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Article: Lemon Myrtle through time

Lemon Myrtle through time

Lemon Myrtle through time

Indigenous Australians living in northern NSW and Queensland were the first to discover lemon myrtle’s vibrant flavours and healing powers.

For thousands of years, the First Australians favoured this versatile native flowering plant in their cuisine and medicine. Early examples include cooking with the leaves wrapped in paperbark to flavour fish dishes; and crushing and inhaling the leaves as a calmative and to treat headaches.

The British were also impressed by lemon myrtle when they colonised Australia and began arriving as settlers. Botanist Ferdinand von Mueller bestowed its scientific name Backhousia citriodora in 1853, naming the genus after his friend James Backhouse, a Quaker missionary and fellow botanist.

Commercial production was soon to follow, with early pioneer Joseph H Maiden documenting the marketable uses for lemon myrtle in 1889. But it wasn’t until the 20th century that lemon myrtle’s antibacterial properties were studied, with the first formal report on lemon myrtle essential oil in 1925.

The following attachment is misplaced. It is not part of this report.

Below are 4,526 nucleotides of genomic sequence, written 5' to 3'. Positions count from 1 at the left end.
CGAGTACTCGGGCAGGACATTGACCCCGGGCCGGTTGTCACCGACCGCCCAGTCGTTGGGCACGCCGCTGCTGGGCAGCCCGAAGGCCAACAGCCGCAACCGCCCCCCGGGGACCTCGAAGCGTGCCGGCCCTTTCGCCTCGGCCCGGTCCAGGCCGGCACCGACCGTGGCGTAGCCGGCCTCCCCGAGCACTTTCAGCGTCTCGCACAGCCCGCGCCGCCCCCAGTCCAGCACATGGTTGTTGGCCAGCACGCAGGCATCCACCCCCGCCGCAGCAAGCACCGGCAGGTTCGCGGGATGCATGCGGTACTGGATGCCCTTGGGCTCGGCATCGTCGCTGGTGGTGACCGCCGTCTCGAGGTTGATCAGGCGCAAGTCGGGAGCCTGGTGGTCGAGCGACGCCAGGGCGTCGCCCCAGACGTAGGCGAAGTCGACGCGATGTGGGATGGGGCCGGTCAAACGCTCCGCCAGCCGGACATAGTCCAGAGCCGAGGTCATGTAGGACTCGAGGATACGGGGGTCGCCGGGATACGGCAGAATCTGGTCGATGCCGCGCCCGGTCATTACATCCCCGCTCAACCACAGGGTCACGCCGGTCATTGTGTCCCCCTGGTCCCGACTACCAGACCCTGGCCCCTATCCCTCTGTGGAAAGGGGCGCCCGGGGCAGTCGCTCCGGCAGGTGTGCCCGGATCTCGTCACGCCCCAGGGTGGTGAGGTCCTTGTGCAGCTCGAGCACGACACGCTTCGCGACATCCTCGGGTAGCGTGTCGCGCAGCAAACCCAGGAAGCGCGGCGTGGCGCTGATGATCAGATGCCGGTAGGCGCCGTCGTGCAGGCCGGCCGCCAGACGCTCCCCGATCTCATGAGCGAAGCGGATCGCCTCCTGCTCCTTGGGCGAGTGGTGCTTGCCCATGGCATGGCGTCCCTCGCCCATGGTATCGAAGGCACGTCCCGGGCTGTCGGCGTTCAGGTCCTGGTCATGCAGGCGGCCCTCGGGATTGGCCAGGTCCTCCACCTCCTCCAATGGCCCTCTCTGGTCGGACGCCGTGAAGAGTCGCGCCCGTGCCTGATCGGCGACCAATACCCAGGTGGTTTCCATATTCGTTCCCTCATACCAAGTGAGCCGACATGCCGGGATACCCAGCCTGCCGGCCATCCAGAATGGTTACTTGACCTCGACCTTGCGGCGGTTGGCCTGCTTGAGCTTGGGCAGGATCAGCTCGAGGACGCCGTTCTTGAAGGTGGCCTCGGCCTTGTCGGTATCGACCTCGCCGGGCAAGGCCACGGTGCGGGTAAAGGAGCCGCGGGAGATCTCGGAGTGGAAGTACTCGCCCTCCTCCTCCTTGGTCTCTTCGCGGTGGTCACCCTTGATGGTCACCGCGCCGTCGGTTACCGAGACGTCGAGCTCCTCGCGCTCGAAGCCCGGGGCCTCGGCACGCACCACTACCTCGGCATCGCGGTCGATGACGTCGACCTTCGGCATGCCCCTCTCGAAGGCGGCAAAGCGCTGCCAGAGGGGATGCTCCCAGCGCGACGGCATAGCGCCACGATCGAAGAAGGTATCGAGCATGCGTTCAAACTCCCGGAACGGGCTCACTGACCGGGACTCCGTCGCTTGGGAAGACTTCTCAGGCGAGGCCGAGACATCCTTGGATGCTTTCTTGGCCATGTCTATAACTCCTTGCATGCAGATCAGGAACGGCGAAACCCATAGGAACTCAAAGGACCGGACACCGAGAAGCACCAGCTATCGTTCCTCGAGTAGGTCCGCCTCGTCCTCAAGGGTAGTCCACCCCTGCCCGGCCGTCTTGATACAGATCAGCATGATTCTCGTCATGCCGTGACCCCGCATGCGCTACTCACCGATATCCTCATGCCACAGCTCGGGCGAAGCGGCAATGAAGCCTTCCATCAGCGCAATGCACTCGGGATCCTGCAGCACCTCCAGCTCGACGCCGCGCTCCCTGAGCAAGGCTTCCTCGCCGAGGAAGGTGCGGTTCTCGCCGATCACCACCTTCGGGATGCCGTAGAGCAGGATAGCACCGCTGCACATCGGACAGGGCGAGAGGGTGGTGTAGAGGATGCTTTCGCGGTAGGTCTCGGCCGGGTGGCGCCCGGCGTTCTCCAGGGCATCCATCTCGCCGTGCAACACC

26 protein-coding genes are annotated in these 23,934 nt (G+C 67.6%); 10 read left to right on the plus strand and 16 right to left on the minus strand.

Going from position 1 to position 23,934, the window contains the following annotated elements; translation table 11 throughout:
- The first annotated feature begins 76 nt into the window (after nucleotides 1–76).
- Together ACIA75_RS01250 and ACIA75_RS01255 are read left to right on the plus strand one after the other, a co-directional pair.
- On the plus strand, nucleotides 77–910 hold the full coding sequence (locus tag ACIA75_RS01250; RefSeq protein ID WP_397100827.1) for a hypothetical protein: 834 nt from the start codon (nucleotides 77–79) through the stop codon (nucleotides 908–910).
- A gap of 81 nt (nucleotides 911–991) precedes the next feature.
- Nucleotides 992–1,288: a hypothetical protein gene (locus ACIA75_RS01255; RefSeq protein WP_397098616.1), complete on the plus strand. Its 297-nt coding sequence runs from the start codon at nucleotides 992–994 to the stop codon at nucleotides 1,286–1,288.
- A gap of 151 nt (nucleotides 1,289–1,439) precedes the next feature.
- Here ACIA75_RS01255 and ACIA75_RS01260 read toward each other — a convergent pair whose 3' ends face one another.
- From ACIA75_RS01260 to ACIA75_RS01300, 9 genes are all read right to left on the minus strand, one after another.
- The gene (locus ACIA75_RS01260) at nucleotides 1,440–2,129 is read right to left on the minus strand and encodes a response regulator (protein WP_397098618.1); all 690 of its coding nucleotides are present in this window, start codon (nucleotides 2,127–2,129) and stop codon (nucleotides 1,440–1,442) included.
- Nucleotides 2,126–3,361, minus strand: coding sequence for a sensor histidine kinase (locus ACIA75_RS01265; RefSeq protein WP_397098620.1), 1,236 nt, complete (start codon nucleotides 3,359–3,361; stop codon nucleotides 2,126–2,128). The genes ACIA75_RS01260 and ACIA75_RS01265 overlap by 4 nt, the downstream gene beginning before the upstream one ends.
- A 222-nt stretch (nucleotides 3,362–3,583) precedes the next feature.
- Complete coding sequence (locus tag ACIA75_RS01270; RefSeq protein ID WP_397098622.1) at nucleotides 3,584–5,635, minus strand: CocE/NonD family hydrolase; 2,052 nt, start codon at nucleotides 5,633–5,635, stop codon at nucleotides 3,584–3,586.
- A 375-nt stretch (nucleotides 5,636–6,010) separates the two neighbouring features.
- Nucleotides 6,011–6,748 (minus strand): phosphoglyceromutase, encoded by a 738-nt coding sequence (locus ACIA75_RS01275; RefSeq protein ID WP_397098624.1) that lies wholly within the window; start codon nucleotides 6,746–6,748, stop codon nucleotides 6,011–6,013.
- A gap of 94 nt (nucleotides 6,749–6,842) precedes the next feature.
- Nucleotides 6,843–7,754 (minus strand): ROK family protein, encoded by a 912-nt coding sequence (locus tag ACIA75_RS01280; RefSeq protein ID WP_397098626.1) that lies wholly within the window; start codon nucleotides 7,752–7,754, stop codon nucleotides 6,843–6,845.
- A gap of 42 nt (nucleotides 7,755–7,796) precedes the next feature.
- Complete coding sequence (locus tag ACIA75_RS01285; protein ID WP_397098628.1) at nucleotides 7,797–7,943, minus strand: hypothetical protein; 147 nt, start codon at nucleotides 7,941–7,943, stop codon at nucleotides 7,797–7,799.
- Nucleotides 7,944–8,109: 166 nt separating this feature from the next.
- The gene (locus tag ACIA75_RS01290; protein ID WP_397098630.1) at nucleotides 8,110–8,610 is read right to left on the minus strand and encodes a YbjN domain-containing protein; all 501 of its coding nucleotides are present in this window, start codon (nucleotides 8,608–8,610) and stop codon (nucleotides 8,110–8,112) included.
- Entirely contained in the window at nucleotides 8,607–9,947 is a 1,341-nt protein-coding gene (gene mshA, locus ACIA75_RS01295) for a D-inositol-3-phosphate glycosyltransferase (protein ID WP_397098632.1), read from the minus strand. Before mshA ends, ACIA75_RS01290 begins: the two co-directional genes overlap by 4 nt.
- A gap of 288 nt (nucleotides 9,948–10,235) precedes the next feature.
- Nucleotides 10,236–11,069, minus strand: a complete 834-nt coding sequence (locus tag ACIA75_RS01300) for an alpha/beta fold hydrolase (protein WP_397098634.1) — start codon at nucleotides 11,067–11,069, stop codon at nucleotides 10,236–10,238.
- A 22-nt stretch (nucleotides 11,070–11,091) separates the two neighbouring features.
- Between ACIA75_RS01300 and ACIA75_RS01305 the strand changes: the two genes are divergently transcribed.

An early commercial use for lemon myrtle was as a flavouring for lemonade during the Second World War, however commercial production of the trees declined in the post-war years and it was replaced as a flavouring and aromatic by other plants like lemongrass.

It wasn’t until the 1990s that the benefits, scent and flavours of lemon myrtle were ‘rediscovered’ and commercial plantings began again in earnest. Australian Native Products (ANP) is a pioneer in farming native plants, establishing a small plantation of lemon myrtle and anise myrtle in the late 1990s in The Channon. This region of northern NSW sits on the edge of a rainforest, amidst hills and valleys that lead to the beloved beachside town of Byron Bay.

The Channon lemon myrtle plantation has since grown to 110 hectares, with more planted in Mareeba in Far North Queensland. ANP is now the world’s largest grower and exporter of lemon myrtle, and people everywhere are discovering its therapeutic, sanitising, aromatic and culinary prowess.